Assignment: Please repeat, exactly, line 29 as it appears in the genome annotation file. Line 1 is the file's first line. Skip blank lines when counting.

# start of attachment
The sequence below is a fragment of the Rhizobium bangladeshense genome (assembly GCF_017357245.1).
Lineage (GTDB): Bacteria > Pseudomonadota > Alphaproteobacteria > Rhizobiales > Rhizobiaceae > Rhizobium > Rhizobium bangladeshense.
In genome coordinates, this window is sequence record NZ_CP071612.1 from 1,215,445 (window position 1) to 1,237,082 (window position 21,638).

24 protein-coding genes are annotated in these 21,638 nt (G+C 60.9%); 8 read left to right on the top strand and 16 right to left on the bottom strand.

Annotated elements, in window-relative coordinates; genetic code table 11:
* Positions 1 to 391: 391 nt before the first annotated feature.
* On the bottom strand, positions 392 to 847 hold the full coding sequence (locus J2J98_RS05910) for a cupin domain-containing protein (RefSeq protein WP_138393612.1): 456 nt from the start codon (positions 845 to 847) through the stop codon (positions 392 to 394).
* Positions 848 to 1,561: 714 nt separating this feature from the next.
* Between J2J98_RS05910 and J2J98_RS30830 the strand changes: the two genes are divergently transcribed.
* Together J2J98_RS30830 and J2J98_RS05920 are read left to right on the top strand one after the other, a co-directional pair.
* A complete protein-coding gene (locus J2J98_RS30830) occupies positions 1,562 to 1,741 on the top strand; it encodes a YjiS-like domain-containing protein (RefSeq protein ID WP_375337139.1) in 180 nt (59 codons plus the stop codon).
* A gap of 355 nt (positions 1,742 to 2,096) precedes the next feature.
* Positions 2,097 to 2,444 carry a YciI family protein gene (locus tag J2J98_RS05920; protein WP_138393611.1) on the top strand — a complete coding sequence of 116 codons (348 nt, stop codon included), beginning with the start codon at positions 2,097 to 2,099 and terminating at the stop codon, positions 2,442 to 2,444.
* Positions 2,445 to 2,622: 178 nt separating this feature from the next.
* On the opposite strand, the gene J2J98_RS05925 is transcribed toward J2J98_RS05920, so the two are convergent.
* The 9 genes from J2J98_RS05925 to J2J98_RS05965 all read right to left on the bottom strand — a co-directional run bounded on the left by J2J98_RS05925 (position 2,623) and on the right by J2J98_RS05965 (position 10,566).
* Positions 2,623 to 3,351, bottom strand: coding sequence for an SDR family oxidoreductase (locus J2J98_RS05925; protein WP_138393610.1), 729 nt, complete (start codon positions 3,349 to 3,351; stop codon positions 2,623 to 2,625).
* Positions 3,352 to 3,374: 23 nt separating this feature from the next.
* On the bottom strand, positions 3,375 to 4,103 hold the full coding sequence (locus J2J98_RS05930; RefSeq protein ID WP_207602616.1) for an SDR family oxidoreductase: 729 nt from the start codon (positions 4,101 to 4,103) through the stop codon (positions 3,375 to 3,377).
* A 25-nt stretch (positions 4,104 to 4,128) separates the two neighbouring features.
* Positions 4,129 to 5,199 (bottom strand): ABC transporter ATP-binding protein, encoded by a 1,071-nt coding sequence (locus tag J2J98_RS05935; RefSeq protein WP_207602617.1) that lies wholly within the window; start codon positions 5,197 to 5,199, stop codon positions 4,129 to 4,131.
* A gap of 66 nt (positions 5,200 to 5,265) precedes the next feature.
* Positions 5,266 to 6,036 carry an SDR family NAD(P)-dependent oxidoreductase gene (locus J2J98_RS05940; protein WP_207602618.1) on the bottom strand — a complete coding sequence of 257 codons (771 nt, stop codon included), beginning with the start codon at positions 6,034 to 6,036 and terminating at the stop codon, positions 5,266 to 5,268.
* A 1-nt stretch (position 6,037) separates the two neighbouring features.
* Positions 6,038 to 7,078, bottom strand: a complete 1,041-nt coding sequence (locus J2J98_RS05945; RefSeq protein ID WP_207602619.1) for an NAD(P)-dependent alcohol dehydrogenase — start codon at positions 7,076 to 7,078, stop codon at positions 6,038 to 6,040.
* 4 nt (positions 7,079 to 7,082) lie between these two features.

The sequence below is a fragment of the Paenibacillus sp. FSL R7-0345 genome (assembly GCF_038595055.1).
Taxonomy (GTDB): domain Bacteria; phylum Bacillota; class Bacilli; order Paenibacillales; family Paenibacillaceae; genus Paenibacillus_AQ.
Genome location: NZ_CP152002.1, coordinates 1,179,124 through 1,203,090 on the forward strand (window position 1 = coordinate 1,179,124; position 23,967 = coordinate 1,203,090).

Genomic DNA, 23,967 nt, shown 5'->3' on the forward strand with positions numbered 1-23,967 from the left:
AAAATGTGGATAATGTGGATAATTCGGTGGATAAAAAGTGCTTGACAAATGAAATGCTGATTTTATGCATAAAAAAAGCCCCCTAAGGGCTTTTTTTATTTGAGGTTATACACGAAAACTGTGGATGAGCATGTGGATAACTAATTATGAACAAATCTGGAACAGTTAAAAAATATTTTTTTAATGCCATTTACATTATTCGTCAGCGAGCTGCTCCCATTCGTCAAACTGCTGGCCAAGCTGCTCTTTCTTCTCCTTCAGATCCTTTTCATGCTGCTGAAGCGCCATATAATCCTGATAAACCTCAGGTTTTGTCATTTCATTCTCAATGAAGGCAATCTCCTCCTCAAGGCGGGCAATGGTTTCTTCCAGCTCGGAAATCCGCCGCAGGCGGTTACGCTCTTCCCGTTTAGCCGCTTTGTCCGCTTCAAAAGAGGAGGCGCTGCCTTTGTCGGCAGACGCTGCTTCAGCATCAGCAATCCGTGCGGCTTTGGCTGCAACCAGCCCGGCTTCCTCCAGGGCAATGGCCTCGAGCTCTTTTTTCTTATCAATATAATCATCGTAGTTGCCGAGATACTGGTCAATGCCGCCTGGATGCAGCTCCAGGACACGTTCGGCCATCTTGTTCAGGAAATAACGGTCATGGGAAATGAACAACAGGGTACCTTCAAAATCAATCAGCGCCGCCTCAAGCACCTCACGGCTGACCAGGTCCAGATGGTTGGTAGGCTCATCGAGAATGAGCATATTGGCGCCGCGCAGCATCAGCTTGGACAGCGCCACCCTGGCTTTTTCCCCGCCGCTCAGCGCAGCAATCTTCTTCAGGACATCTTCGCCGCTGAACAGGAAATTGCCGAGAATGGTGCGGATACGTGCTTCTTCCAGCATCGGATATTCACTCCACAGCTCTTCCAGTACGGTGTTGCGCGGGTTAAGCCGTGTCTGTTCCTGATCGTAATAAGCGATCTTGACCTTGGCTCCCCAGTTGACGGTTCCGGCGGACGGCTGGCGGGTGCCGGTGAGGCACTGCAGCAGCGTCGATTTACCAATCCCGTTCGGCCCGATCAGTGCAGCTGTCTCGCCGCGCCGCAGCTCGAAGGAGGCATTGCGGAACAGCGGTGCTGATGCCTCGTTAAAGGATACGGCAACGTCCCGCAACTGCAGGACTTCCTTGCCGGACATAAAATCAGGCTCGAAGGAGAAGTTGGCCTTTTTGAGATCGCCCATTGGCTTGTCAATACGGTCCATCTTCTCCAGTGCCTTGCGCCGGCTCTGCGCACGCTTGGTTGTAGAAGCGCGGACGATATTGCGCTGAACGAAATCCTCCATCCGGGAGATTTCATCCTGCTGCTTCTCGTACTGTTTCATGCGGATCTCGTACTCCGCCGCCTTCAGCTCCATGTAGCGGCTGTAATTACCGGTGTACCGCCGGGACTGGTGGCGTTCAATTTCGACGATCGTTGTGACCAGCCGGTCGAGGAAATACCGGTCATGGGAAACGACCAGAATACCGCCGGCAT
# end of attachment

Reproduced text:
Genome location: NZ_CP152002.1, coordinates 1,179,124 through 1,203,090 on the forward strand (window position 1 = coordinate 1,179,124; position 23,967 = coordinate 1,203,090).